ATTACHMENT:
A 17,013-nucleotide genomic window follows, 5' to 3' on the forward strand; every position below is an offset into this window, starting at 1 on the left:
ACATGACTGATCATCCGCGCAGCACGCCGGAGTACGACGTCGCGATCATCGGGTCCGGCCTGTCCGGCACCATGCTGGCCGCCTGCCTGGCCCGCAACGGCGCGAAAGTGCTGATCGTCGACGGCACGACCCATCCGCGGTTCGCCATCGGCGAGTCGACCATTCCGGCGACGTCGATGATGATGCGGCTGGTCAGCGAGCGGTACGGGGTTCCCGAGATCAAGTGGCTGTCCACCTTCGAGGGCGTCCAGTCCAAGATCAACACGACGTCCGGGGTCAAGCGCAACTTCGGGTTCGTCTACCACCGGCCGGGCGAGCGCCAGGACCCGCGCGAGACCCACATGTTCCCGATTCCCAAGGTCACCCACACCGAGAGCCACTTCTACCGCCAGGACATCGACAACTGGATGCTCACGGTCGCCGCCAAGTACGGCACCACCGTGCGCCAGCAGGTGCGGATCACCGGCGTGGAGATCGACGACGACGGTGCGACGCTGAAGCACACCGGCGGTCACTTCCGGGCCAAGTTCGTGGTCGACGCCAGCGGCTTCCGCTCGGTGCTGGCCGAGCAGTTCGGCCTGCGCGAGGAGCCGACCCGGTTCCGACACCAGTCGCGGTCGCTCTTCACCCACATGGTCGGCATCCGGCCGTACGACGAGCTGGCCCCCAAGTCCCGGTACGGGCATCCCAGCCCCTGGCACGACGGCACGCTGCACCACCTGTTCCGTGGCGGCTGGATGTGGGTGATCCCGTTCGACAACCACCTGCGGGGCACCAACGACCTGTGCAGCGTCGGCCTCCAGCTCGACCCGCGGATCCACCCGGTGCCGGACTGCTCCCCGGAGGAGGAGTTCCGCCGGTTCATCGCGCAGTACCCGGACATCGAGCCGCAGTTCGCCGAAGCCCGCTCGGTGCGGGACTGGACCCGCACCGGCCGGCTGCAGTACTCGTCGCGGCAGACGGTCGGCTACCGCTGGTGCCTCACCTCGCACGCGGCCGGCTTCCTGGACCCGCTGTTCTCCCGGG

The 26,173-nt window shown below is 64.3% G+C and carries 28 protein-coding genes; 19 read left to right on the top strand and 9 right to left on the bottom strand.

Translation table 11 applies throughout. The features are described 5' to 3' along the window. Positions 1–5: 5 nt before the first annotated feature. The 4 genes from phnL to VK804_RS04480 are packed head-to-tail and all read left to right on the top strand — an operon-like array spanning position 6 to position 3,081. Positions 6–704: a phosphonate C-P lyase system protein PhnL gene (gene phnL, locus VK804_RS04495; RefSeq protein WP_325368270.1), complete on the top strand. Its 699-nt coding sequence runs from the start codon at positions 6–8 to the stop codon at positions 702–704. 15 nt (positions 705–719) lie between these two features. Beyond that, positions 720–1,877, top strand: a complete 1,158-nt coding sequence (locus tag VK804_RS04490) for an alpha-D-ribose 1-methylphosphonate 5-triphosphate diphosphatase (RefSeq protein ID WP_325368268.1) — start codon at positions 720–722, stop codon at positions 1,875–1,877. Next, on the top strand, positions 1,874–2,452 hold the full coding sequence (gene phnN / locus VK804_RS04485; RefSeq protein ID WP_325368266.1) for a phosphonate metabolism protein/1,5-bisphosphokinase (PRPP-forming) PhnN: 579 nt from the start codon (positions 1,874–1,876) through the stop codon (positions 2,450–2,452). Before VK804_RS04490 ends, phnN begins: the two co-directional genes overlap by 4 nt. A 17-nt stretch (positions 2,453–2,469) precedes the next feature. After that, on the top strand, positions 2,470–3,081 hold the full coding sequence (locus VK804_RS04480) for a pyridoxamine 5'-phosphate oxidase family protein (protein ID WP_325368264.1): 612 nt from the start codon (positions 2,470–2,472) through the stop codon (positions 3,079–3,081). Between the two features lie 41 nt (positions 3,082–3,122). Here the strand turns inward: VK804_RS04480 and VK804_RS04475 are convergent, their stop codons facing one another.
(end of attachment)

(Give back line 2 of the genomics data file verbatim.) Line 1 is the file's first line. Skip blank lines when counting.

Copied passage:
ACATGACTGATCATCCGCGCAGCACGCCGGAGTACGACGTCGCGATCATCGGGTCCGGCCTGTCCGGCACCATGCTGGCCGCCTGCCTGGCCCGCAACGGCGCGAAAGTGCTGATCGTCGACGGCACGACCCATCCGCGGTTCGCCATCGGCGAGTCGACCATTCCGGCGACGTCGATGATGATGCGGCTGGTCAGCGAGCGGTACGGGGTTCCCGAGATCAAGTGGCTGTCCACCTTCGAGGGCGTCCAGTCCAAGATCAACACGACGTCCGGGGTCAAGCGCAACTTCGGGTTCGTCTACCACCGGCCGGGCGAGCGCCAGGACCCGCGCGAGACCCACATGTTCCCGATTCCCAAGGTCACCCACACCGAGAGCCACTTCTACCGCCAGGACATCGACAACTGGATGCTCACGGTCGCCGCCAAGTACGGCACCACCGTGCGCCAGCAGGTGCGGATCACCGGCGTGGAGATCGACGACGACGGTGCGACGCTGAAGCACACCGGCGGTCACTTCCGGGCCAAGTTCGTGGTCGACGCCAGCGGCTTCCGCTCGGTGCTGGCCGAGCAGTTCGGCCTGCGCGAGGAGCCGACCCGGTTCCGACACCAGTCGCGGTCGCTCTTCACCCACATGGTCGGCATCCGGCCGTACGACGAGCTGGCCCCCAAGTCCCGGTACGGGCATCCCAGCCCCTGGCACGACGGCACGCTGCACCACCTGTTCCGTGGCGGCTGGATGTGGGTGATCCCGTTCGACAACCACCTGCGGGGCACCAACGACCTGTGCAGCGTCGGCCTCCAGCTCGACCCGCGGATCCACCCGGTGCCGGACTGCTCCCCGGAGGAGGAGTTCCGCCGGTTCATCGCGCAGTACCCGGACATCGAGCCGCAGTTCGCCGAAGCCCGCTCGGTGCGGGACTGGACCCGCACCGGCCGGCTGCAGTACTCGTCGCGGCAGACGGTCGGCTACCGCTGGTGCCTCACCTCGCACGCGGCCGGCTTCCTGGACCCGCTGTTCTCCCGGG